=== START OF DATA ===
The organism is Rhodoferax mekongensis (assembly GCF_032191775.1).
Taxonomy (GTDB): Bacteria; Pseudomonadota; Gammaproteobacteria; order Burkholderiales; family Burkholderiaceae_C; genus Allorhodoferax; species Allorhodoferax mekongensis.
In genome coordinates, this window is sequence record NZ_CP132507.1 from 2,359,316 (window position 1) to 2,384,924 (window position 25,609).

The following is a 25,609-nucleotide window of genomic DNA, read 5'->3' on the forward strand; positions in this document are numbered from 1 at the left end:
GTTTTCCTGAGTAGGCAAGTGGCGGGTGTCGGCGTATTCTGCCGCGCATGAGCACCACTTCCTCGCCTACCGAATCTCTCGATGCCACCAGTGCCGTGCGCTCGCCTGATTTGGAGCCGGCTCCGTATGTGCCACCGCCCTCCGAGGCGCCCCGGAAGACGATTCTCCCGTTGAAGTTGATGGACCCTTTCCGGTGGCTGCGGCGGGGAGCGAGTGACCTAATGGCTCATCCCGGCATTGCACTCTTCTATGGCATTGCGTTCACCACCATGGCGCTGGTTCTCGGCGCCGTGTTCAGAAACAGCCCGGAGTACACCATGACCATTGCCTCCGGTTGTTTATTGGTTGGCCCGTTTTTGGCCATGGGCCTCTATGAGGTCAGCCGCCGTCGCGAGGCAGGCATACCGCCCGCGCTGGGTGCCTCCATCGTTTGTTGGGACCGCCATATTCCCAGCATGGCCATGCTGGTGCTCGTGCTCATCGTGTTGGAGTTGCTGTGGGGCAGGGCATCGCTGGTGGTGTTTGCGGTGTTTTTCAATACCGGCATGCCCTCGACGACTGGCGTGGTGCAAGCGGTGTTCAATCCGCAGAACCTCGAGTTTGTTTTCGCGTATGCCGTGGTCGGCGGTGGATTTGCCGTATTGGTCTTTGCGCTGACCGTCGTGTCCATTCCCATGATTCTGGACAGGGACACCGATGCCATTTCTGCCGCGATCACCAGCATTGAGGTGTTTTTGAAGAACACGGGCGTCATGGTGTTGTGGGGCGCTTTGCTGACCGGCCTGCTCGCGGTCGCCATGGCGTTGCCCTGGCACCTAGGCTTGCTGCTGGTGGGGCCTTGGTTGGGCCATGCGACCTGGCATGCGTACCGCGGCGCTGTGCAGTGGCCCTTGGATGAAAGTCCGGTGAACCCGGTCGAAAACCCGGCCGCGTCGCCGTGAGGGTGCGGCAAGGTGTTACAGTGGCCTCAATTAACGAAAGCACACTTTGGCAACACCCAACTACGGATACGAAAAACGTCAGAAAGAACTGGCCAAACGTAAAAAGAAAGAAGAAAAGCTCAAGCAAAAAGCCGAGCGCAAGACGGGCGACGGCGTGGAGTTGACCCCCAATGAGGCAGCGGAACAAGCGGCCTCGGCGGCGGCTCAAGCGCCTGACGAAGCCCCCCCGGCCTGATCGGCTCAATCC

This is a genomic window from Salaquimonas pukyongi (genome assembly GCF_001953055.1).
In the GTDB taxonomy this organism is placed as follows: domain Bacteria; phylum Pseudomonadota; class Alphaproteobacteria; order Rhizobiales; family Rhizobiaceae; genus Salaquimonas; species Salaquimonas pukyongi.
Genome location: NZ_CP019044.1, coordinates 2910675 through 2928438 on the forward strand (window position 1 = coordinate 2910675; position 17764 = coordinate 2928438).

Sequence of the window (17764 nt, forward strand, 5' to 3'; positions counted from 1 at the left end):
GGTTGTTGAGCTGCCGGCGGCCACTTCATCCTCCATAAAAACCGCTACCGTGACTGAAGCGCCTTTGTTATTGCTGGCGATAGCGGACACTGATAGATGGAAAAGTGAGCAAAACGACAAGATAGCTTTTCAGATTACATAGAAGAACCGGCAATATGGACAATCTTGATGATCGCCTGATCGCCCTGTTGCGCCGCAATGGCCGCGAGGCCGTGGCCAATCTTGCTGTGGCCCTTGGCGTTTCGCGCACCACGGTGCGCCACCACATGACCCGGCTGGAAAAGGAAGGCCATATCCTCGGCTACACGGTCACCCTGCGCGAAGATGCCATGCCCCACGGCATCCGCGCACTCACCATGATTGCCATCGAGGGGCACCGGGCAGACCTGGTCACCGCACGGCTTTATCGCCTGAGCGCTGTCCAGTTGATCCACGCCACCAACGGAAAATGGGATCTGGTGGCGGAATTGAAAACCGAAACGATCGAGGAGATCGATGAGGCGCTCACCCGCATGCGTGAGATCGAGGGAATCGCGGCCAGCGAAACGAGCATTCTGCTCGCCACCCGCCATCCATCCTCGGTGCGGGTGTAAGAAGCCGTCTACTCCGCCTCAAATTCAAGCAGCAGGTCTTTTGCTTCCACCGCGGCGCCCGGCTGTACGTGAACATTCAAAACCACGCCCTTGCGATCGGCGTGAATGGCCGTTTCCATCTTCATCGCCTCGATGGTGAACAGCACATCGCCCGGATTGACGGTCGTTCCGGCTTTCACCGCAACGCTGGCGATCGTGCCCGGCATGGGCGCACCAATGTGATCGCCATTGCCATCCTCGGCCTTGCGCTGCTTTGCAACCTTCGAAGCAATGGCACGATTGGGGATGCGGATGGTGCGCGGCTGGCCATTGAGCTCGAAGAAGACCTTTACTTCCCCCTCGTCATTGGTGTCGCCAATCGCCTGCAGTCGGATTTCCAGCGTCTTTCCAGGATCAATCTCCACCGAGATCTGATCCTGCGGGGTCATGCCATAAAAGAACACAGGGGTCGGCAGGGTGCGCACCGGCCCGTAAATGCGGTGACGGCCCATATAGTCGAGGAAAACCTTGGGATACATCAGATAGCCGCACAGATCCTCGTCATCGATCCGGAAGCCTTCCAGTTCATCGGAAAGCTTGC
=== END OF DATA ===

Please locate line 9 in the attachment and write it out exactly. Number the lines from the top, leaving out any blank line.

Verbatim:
Sequence of the window (17764 nt, forward strand, 5' to 3'; positions counted from 1 at the left end):